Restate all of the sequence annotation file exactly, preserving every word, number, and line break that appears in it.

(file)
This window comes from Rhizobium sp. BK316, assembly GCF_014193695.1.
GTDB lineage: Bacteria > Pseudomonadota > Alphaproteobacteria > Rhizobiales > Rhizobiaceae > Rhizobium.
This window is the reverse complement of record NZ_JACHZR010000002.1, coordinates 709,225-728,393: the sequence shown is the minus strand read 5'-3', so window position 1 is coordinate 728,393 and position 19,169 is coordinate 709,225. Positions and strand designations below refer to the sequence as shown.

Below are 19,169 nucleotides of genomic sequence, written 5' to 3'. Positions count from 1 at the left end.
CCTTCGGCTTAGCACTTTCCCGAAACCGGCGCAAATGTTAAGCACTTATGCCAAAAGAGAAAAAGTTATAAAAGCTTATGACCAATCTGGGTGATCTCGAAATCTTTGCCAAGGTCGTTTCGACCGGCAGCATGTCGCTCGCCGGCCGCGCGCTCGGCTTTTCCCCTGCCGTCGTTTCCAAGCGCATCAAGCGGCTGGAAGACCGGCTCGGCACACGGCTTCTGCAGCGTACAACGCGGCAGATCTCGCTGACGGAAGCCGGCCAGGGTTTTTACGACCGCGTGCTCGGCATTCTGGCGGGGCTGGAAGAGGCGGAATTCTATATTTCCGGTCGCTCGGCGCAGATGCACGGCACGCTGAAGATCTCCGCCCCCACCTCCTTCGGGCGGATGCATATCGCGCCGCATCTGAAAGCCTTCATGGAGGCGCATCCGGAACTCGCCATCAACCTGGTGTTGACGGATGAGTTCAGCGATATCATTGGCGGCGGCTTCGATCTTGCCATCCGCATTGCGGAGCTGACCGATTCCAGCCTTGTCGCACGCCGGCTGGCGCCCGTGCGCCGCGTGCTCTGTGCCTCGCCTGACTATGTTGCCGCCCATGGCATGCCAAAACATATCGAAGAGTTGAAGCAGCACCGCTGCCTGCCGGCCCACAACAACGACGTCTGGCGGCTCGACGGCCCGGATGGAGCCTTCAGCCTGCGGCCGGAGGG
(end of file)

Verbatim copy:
This window comes from Rhizobium sp. BK316, assembly GCF_014193695.1.
GTDB lineage: Bacteria > Pseudomonadota > Alphaproteobacteria > Rhizobiales > Rhizobiaceae > Rhizobium.
This window is the reverse complement of record NZ_JACHZR010000002.1, coordinates 709,225-728,393: the sequence shown is the minus strand read 5'-3', so window position 1 is coordinate 728,393 and position 19,169 is coordinate 709,225. Positions and strand designations below refer to the sequence as shown.

Below are 19,169 nucleotides of genomic sequence, written 5' to 3'. Positions count from 1 at the left end.
CCTTCGGCTTAGCACTTTCCCGAAACCGGCGCAAATGTTAAGCACTTATGCCAAAAGAGAAAAAGTTATAAAAGCTTATGACCAATCTGGGTGATCTCGAAATCTTTGCCAAGGTCGTTTCGACCGGCAGCATGTCGCTCGCCGGCCGCGCGCTCGGCTTTTCCCCTGCCGTCGTTTCCAAGCGCATCAAGCGGCTGGAAGACCGGCTCGGCACACGGCTTCTGCAGCGTACAACGCGGCAGATCTCGCTGACGGAAGCCGGCCAGGGTTTTTACGACCGCGTGCTCGGCATTCTGGCGGGGCTGGAAGAGGCGGAATTCTATATTTCCGGTCGCTCGGCGCAGATGCACGGCACGCTGAAGATCTCCGCCCCCACCTCCTTCGGGCGGATGCATATCGCGCCGCATCTGAAAGCCTTCATGGAGGCGCATCCGGAACTCGCCATCAACCTGGTGTTGACGGATGAGTTCAGCGATATCATTGGCGGCGGCTTCGATCTTGCCATCCGCATTGCGGAGCTGACCGATTCCAGCCTTGTCGCACGCCGGCTGGCGCCCGTGCGCCGCGTGCTCTGTGCCTCGCCTGACTATGTTGCCGCCCATGGCATGCCAAAACATATCGAAGAGTTGAAGCAGCACCGCTGCCTGCCGGCCCACAACAACGACGTCTGGCGGCTCGACGGCCCGGATGGAGCCTTCAGCCTGCGGCCGGAGGG